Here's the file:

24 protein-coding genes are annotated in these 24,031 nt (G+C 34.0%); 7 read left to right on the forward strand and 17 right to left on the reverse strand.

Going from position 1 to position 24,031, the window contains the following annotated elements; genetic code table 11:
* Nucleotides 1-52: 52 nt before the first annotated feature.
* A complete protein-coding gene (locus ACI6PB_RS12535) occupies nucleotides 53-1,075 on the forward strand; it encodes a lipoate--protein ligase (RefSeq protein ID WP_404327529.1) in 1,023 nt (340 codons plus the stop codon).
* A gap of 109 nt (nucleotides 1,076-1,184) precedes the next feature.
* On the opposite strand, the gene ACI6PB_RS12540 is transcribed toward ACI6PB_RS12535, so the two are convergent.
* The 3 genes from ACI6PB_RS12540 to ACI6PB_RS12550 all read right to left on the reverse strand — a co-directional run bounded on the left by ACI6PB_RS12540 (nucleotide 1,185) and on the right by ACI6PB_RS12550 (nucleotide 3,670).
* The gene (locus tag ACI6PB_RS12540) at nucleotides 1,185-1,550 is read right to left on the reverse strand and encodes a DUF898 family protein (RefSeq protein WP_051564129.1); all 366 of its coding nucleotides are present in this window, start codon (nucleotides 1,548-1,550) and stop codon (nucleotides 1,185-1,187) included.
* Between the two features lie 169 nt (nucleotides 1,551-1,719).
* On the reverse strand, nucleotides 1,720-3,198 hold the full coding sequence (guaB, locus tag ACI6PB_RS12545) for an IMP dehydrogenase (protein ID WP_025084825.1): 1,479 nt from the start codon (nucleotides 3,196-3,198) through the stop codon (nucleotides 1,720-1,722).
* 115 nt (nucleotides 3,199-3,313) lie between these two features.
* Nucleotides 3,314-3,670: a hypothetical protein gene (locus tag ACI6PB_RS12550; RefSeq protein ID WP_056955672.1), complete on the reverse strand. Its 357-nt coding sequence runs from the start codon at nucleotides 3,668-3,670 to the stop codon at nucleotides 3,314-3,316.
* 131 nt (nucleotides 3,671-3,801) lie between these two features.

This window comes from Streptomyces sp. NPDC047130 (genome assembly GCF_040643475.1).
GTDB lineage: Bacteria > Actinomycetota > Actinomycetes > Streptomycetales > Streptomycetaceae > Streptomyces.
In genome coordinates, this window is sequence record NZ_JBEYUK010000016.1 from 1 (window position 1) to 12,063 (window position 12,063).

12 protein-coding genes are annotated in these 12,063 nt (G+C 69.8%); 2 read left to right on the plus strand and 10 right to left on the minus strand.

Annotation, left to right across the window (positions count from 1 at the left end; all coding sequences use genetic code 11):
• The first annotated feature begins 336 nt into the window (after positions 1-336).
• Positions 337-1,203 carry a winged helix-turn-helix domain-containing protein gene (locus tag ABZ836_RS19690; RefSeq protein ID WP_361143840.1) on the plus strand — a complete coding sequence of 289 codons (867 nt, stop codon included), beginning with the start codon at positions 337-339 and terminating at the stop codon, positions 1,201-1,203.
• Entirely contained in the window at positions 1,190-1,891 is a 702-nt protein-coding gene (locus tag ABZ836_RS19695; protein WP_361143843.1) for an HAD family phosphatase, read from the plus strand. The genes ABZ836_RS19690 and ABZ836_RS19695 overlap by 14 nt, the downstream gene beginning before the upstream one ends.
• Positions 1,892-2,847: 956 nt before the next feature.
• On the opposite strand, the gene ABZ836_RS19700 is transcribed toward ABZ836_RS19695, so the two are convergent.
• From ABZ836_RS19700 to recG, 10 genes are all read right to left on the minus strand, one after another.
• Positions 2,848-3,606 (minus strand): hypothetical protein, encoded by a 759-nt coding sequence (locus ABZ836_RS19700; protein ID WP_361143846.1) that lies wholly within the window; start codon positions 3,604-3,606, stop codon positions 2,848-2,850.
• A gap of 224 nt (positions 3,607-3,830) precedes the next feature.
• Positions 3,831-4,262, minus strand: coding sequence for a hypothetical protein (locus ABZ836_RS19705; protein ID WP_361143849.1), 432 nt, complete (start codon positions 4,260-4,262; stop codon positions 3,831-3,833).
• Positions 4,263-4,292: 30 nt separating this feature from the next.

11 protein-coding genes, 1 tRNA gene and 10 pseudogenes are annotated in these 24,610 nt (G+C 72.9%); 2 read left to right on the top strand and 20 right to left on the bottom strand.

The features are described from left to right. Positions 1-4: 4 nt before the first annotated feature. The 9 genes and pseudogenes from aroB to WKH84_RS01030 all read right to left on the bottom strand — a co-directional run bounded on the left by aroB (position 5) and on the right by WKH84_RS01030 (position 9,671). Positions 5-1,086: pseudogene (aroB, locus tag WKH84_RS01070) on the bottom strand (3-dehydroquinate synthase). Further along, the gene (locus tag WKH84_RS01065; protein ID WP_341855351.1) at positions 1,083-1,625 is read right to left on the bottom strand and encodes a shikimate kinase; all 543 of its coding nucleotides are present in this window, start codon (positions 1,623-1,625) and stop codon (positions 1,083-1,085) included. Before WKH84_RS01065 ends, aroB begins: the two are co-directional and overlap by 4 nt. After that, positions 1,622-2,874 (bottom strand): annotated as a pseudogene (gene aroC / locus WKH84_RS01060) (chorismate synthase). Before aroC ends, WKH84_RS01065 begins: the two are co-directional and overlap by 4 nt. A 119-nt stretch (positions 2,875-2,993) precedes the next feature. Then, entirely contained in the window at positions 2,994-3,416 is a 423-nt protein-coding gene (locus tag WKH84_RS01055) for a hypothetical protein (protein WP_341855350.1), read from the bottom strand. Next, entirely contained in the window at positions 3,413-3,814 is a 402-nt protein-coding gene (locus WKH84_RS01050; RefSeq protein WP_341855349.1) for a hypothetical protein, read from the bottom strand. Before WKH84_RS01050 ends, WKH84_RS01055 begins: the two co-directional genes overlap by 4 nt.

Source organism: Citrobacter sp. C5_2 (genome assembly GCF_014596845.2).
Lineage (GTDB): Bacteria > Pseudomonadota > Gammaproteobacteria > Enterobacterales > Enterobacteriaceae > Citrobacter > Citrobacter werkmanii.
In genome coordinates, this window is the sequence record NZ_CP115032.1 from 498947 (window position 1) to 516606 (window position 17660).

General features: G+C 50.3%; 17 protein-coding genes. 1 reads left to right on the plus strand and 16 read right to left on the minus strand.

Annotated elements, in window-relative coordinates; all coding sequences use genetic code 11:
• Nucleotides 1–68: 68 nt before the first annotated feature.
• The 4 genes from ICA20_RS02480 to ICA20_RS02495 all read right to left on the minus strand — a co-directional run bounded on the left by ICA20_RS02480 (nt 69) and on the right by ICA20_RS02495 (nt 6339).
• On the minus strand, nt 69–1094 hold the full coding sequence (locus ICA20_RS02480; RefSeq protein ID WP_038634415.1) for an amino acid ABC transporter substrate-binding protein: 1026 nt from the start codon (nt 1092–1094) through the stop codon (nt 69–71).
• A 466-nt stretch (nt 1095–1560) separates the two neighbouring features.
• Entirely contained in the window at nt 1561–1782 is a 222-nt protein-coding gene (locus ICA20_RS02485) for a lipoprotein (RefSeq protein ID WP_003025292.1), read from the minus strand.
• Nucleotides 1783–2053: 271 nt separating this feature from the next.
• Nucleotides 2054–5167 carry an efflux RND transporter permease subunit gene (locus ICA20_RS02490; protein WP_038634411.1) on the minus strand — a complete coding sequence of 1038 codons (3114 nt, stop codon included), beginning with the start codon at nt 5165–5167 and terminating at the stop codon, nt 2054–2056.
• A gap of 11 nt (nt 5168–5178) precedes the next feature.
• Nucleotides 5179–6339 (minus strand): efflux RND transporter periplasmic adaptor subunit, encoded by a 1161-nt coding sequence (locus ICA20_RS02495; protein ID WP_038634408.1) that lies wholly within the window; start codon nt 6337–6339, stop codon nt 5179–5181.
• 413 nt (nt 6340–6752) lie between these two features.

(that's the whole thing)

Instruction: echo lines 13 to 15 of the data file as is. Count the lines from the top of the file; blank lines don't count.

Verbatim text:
* 131 nt (nucleotides 3,671-3,801) lie between these two features.

This window comes from Streptomyces sp. NPDC047130 (genome assembly GCF_040643475.1).
GTDB lineage: Bacteria > Actinomycetota > Actinomycetes > Streptomycetales > Streptomycetaceae > Streptomyces.